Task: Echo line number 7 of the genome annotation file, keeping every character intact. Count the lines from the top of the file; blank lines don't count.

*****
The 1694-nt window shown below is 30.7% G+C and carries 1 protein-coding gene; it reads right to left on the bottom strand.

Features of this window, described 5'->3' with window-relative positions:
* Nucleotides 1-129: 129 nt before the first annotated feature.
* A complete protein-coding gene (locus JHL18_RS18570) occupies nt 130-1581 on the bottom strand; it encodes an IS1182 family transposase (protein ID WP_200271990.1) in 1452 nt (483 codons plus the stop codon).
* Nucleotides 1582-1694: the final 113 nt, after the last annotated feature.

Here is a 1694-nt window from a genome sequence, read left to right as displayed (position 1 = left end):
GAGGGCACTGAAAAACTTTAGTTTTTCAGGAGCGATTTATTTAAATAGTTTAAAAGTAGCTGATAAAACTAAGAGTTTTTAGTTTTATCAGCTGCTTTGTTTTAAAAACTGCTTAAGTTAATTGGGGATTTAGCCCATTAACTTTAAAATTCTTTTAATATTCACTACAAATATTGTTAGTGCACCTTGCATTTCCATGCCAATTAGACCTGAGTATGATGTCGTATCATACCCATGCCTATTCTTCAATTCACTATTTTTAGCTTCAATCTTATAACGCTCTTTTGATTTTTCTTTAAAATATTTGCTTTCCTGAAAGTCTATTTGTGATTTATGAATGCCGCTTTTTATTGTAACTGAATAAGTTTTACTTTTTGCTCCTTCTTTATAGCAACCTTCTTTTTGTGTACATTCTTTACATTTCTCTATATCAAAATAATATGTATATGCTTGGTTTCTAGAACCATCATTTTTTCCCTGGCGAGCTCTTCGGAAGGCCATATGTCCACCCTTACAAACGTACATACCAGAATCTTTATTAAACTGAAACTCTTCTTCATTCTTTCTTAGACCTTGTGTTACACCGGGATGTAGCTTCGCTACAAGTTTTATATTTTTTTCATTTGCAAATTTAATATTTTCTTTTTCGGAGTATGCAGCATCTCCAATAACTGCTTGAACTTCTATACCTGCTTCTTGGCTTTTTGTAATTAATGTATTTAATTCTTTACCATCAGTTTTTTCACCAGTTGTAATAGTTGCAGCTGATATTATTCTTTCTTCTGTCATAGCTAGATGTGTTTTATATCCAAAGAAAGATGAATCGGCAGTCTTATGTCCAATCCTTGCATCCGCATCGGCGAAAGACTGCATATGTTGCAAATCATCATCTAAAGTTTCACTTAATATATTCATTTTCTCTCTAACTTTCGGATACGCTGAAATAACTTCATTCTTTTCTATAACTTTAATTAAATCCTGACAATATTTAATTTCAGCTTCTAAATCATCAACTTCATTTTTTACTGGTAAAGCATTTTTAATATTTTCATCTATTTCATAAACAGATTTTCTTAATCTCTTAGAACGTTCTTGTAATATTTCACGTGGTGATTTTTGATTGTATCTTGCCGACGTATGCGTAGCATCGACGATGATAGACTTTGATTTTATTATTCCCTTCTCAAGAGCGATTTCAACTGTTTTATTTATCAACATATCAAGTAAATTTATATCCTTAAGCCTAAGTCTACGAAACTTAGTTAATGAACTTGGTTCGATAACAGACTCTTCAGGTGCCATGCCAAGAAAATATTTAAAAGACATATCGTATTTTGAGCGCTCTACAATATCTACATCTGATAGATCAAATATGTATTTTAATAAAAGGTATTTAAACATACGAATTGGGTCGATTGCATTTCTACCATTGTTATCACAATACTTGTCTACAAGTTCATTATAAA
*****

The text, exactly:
GAGGGCACTGAAAAACTTTAGTTTTTCAGGAGCGATTTATTTAAATAGTTTAAAAGTAGCTGATAAAACTAAGAGTTTTTAGTTTTATCAGCTGCTTTGTTTTAAAAACTGCTTAAGTTAATTGGGGATTTAGCCCATTAACTTTAAAATTCTTTTAATATTCACTACAAATATTGTTAGTGCACCTTGCATTTCCATGCCAATTAGACCTGAGTATGATGTCGTATCATACCCATGCCTATTCTTCAATTCACTATTTTTAGCTTCAATCTTATAACGCTCTTTTGATTTTTCTTTAAAATATTTGCTTTCCTGAAAGTCTATTTGTGATTTATGAATGCCGCTTTTTATTGTAACTGAATAAGTTTTACTTTTTGCTCCTTCTTTATAGCAACCTTCTTTTTGTGTACATTCTTTACATTTCTCTATATCAAAATAATATGTATATGCTTGGTTTCTAGAACCATCATTTTTTCCCTGGCGAGCTCTTCGGAAGGCCATATGTCCACCCTTACAAACGTACATACCAGAATCTTTATTAAACTGAAACTCTTCTTCATTCTTTCTTAGACCTTGTGTTACACCGGGATGTAGCTTCGCTACAAGTTTTATATTTTTTTCATTTGCAAATTTAATATTTTCTTTTTCGGAGTATGCAGCATCTCCAATAACTGCTTGAACTTCTATACCTGCTTCTTGGCTTTTTGTAATTAATGTATTTAATTCTTTACCATCAGTTTTTTCACCAGTTGTAATAGTTGCAGCTGATATTATTCTTTCTTCTGTCATAGCTAGATGTGTTTTATATCCAAAGAAAGATGAATCGGCAGTCTTATGTCCAATCCTTGCATCCGCATCGGCGAAAGACTGCATATGTTGCAAATCATCATCTAAAGTTTCACTTAATATATTCATTTTCTCTCTAACTTTCGGATACGCTGAAATAACTTCATTCTTTTCTATAACTTTAATTAAATCCTGACAATATTTAATTTCAGCTTCTAAATCATCAACTTCATTTTTTACTGGTAAAGCATTTTTAATATTTTCATCTATTTCATAAACAGATTTTCTTAATCTCTTAGAACGTTCTTGTAATATTTCACGTGGTGATTTTTGATTGTATCTTGCCGACGTATGCGTAGCATCGACGATGATAGACTTTGATTTTATTATTCCCTTCTCAAGAGCGATTTCAACTGTTTTATTTATCAACATATCAAGTAAATTTATATCCTTAAGCCTAAGTCTACGAAACTTAGTTAATGAACTTGGTTCGATAACAGACTCTTCAGGTGCCATGCCAAGAAAATATTTAAAAGACATATCGTATTTTGAGCGCTCTACAATATCTACATCTGATAGATCAAATATGTATTTTAATAAAAGGTATTTAAACATACGAATTGGGTCGATTGCATTTCTACCATTGTTATCACAATACTTGTCTACAAGTTCATTATAAA